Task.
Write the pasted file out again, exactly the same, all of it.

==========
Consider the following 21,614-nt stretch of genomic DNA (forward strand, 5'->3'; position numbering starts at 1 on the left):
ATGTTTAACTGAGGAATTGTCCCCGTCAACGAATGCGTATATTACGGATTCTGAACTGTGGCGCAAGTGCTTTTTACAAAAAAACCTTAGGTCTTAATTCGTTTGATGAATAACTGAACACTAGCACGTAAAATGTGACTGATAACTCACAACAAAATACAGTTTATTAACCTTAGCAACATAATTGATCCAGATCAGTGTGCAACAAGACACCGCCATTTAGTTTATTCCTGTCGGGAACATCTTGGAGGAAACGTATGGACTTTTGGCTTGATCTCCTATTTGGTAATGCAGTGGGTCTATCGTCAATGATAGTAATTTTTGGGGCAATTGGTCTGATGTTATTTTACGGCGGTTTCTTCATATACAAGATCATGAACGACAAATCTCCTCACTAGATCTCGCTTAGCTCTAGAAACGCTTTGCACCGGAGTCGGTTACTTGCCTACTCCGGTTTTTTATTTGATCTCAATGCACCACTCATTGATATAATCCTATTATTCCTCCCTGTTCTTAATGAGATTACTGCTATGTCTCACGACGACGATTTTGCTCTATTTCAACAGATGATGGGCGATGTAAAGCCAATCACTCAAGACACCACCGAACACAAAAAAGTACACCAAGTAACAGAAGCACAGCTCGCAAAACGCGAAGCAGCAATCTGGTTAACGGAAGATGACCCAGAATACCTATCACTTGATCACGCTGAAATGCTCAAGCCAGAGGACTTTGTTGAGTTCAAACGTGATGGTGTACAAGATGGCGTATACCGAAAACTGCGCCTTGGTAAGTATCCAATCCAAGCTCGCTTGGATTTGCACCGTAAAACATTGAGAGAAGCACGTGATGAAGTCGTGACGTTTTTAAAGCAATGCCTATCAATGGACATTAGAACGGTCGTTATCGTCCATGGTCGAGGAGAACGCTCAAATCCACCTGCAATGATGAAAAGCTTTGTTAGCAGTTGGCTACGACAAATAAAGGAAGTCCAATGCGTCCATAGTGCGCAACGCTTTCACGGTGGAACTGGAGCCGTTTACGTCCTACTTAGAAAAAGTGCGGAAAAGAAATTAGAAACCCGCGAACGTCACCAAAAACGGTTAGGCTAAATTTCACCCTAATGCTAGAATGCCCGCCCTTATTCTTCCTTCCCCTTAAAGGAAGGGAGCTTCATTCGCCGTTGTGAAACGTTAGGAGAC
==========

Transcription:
Consider the following 21,614-nt stretch of genomic DNA (forward strand, 5'->3'; position numbering starts at 1 on the left):
ATGTTTAACTGAGGAATTGTCCCCGTCAACGAATGCGTATATTACGGATTCTGAACTGTGGCGCAAGTGCTTTTTACAAAAAAACCTTAGGTCTTAATTCGTTTGATGAATAACTGAACACTAGCACGTAAAATGTGACTGATAACTCACAACAAAATACAGTTTATTAACCTTAGCAACATAATTGATCCAGATCAGTGTGCAACAAGACACCGCCATTTAGTTTATTCCTGTCGGGAACATCTTGGAGGAAACGTATGGACTTTTGGCTTGATCTCCTATTTGGTAATGCAGTGGGTCTATCGTCAATGATAGTAATTTTTGGGGCAATTGGTCTGATGTTATTTTACGGCGGTTTCTTCATATACAAGATCATGAACGACAAATCTCCTCACTAGATCTCGCTTAGCTCTAGAAACGCTTTGCACCGGAGTCGGTTACTTGCCTACTCCGGTTTTTTATTTGATCTCAATGCACCACTCATTGATATAATCCTATTATTCCTCCCTGTTCTTAATGAGATTACTGCTATGTCTCACGACGACGATTTTGCTCTATTTCAACAGATGATGGGCGATGTAAAGCCAATCACTCAAGACACCACCGAACACAAAAAAGTACACCAAGTAACAGAAGCACAGCTCGCAAAACGCGAAGCAGCAATCTGGTTAACGGAAGATGACCCAGAATACCTATCACTTGATCACGCTGAAATGCTCAAGCCAGAGGACTTTGTTGAGTTCAAACGTGATGGTGTACAAGATGGCGTATACCGAAAACTGCGCCTTGGTAAGTATCCAATCCAAGCTCGCTTGGATTTGCACCGTAAAACATTGAGAGAAGCACGTGATGAAGTCGTGACGTTTTTAAAGCAATGCCTATCAATGGACATTAGAACGGTCGTTATCGTCCATGGTCGAGGAGAACGCTCAAATCCACCTGCAATGATGAAAAGCTTTGTTAGCAGTTGGCTACGACAAATAAAGGAAGTCCAATGCGTCCATAGTGCGCAACGCTTTCACGGTGGAACTGGAGCCGTTTACGTCCTACTTAGAAAAAGTGCGGAAAAGAAATTAGAAACCCGCGAACGTCACCAAAAACGGTTAGGCTAAATTTCACCCTAATGCTAGAATGCCCGCCCTTATTCTTCCTTCCCCTTAAAGGAAGGGAGCTTCATTCGCCGTTGTGAAACGTTAGGAGAC